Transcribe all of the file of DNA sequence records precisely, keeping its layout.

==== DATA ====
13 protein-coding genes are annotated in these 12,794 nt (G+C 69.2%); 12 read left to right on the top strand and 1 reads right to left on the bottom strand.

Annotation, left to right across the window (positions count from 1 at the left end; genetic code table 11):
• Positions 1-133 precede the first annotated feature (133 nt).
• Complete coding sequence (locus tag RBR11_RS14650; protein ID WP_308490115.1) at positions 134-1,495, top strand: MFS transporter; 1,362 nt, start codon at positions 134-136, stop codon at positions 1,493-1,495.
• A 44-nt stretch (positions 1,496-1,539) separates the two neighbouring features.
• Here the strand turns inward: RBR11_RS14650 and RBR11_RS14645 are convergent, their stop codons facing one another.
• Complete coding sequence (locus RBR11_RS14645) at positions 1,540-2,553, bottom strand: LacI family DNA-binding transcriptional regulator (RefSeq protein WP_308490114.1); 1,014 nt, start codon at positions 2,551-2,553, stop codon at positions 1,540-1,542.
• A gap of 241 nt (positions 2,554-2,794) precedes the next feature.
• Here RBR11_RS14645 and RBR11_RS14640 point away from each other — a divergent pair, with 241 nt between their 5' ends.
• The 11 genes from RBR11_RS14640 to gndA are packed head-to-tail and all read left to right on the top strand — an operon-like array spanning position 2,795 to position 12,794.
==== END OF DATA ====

13 protein-coding genes are annotated in these 12,794 nt (G+C 69.2%); 12 read left to right on the top strand and 1 reads right to left on the bottom strand.

Annotation, left to right across the window (positions count from 1 at the left end; genetic code table 11):
• Positions 1-133 precede the first annotated feature (133 nt).
• Complete coding sequence (locus tag RBR11_RS14650; protein ID WP_308490115.1) at positions 134-1,495, top strand: MFS transporter; 1,362 nt, start codon at positions 134-136, stop codon at positions 1,493-1,495.
• A 44-nt stretch (positions 1,496-1,539) separates the two neighbouring features.
• Here the strand turns inward: RBR11_RS14650 and RBR11_RS14645 are convergent, their stop codons facing one another.
• Complete coding sequence (locus RBR11_RS14645) at positions 1,540-2,553, bottom strand: LacI family DNA-binding transcriptional regulator (RefSeq protein WP_308490114.1); 1,014 nt, start codon at positions 2,551-2,553, stop codon at positions 1,540-1,542.
• A gap of 241 nt (positions 2,554-2,794) precedes the next feature.
• Here RBR11_RS14645 and RBR11_RS14640 point away from each other — a divergent pair, with 241 nt between their 5' ends.
• The 11 genes from RBR11_RS14640 to gndA are packed head-to-tail and all read left to right on the top strand — an operon-like array spanning position 2,795 to position 12,794.